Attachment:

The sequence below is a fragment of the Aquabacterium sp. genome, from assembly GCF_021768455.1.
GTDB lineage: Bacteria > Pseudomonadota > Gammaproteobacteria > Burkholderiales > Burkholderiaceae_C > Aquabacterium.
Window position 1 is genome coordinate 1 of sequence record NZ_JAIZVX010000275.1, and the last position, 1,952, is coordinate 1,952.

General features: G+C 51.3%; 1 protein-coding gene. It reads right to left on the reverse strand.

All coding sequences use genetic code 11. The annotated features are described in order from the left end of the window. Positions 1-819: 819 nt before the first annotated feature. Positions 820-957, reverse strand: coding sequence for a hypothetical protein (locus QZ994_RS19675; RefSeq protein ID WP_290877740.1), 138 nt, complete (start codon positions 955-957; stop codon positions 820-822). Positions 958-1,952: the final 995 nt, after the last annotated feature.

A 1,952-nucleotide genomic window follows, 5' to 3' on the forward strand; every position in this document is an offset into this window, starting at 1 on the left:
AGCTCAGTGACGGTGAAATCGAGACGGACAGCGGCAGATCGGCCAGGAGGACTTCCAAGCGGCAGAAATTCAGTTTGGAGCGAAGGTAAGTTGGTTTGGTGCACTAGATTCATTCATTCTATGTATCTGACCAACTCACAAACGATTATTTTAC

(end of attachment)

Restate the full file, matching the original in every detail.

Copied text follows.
The sequence below is a fragment of the Aquabacterium sp. genome, from assembly GCF_021768455.1.
GTDB lineage: Bacteria > Pseudomonadota > Gammaproteobacteria > Burkholderiales > Burkholderiaceae_C > Aquabacterium.
Window position 1 is genome coordinate 1 of sequence record NZ_JAIZVX010000275.1, and the last position, 1,952, is coordinate 1,952.

General features: G+C 51.3%; 1 protein-coding gene. It reads right to left on the reverse strand.

All coding sequences use genetic code 11. The annotated features are described in order from the left end of the window. Positions 1-819: 819 nt before the first annotated feature. Positions 820-957, reverse strand: coding sequence for a hypothetical protein (locus QZ994_RS19675; RefSeq protein ID WP_290877740.1), 138 nt, complete (start codon positions 955-957; stop codon positions 820-822). Positions 958-1,952: the final 995 nt, after the last annotated feature.

A 1,952-nucleotide genomic window follows, 5' to 3' on the forward strand; every position in this document is an offset into this window, starting at 1 on the left:
AGCTCAGTGACGGTGAAATCGAGACGGACAGCGGCAGATCGGCCAGGAGGACTTCCAAGCGGCAGAAATTCAGTTTGGAGCGAAGGTAAGTTGGTTTGGTGCACTAGATTCATTCATTCTATGTATCTGACCAACTCACAAACGATTATTTTAC